If you are influenced, you have responded to a larger trend and applied it to your own exploration, using your own visual style.

If you are appropriating, you're not only taking someone else's creative output, but you're stifling your own. And one day, you may realize that you've "stifled" your creative abilities into oblivion.

So what's the real question behind "How did you do that?"

It goes directly to the heart of the issue of developing a signature style. We're told that in order to succeed we must have a signature style, a consistent body of work that is immediately identifiable as "ours." In Ancient Wisdom: Emerging Artist, the Business Plan for Mature Artists that I am currently working on, I will go into this subject in more depth. But until then, here are some suggestions:

A Signature Style can be developed through your choice of subject matter, a specific technique, color choices, or anything that occurs repeatedly - either through a subconscious approach or a deliberate design - that is uniquely yours.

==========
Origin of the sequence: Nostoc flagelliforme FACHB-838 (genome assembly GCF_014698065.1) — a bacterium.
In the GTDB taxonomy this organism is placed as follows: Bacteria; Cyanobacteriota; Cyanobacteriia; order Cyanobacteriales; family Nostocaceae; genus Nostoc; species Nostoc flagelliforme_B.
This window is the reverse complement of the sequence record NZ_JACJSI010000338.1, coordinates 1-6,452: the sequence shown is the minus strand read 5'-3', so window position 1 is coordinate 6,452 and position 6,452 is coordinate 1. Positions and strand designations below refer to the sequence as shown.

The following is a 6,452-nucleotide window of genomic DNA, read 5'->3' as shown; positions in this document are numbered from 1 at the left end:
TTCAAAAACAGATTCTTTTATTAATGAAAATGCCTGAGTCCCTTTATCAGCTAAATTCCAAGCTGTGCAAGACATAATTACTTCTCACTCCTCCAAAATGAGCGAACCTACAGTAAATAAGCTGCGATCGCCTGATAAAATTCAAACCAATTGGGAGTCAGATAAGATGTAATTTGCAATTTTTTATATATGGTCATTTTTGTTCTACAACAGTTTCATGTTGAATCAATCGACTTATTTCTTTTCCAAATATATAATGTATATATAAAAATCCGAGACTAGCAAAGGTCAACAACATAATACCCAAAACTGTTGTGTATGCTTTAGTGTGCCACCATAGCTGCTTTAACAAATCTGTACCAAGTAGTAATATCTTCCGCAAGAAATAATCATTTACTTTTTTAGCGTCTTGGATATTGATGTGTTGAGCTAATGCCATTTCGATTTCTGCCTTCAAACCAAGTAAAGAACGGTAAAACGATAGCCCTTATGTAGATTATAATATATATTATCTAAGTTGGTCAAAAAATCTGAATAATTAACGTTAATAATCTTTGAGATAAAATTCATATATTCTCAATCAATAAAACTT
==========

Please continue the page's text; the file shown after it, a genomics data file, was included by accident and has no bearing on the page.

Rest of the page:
Paint every day and your stylistic mannerisms will quickly emerge.

Choose a medium (oil, acrylic, watercolor, photography) and stick with it.

Choose a format, or a limited number of formats (square, a 2.5 to 3.5 ratio, on custom sized panel) that you use consistently. If you are a potter, choose several types of vessels. A photographer might choose B&W, or focus on Large Format work.

Push yourself to innovate, to take risks in doing what you've never seen done before. Use materials in "totally inappropriate ways" - which is what I once told an interviewer when she asked about how I created some of my work - or focus on doing one specific thing very, very well.

You will know when you're on to your Signature Style. Everything will flow. You won't be forcing yourself to emulate someone else's style when you don't feel the same inspiration they felt. Your work won't feel stilted or stuck, but liberating and pure joy.

And the best part?